New Missouri Law Expands Absentee Voting
Missouri Gov. Mike Parson on Thursday signed a bill expanding absentee voting if people are concerned about COVID-19.
The law, which expires at the end of the year, allows high-risk voters age 65 and older, living in a long-term care facility or with existing health problems to vote absentee without needing their ballot notarized.
Any other Missouri voter could cast a mail-in ballot, but it must be notarized.
In a press release, Parson said that “Any Missourian affected by COVID-19 should still be able to vote, including those who are sick or considered at-risk.”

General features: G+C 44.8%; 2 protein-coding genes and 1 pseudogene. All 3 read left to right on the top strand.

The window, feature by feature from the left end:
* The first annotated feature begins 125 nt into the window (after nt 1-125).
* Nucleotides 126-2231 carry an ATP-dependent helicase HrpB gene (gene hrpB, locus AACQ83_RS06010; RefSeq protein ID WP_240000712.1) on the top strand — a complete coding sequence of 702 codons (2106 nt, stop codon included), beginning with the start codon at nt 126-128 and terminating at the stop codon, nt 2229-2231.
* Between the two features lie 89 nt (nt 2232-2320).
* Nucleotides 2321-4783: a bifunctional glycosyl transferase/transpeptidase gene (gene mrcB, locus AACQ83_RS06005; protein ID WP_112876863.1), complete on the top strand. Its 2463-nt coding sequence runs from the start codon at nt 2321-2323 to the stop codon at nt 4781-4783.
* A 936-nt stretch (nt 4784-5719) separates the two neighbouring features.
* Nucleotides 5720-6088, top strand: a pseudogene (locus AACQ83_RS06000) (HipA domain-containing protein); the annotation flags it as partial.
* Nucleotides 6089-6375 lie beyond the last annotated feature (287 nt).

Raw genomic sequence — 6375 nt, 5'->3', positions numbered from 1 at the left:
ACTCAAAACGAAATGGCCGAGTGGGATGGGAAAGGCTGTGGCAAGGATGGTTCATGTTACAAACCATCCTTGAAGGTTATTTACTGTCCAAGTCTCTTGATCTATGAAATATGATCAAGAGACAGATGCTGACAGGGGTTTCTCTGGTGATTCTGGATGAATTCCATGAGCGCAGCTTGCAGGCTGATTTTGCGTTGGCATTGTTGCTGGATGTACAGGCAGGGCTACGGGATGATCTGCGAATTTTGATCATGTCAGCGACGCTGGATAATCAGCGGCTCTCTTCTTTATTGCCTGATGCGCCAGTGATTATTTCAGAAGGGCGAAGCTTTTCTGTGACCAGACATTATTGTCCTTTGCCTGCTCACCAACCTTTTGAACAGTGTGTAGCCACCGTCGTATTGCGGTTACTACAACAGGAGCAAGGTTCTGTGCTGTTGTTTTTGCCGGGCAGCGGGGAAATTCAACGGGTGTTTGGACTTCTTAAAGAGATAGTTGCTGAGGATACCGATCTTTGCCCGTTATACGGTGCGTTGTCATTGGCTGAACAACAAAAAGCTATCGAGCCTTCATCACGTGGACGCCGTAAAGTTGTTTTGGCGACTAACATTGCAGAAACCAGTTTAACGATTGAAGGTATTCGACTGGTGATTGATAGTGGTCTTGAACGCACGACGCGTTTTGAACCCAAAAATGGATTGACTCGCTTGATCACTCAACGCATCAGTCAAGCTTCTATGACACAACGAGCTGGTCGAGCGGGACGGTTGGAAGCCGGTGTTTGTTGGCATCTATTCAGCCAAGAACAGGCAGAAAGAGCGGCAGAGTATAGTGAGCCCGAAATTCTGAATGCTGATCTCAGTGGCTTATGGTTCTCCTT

Under SB 631, a mail-in absentee ballot will only be an option for voters who specifically request one. Parson’s office claimed that mass mail-in voting without a reason “only enables voter fraud and ballot harvesting.”
Before the COVID-19 pandemic, Missourians who wanted to vote absentee had to provide one of six reasons for doing so:
-Absence on Election Day;
-Incapacity or confinement due to illness or physical disability;
-Religious belief or practice;
-Employment as an election authority;
-Incarceration, provided that all qualifications for voting are retained; and,
Voters can request absentee ballots from their local election authority in person, by mail, fax or email.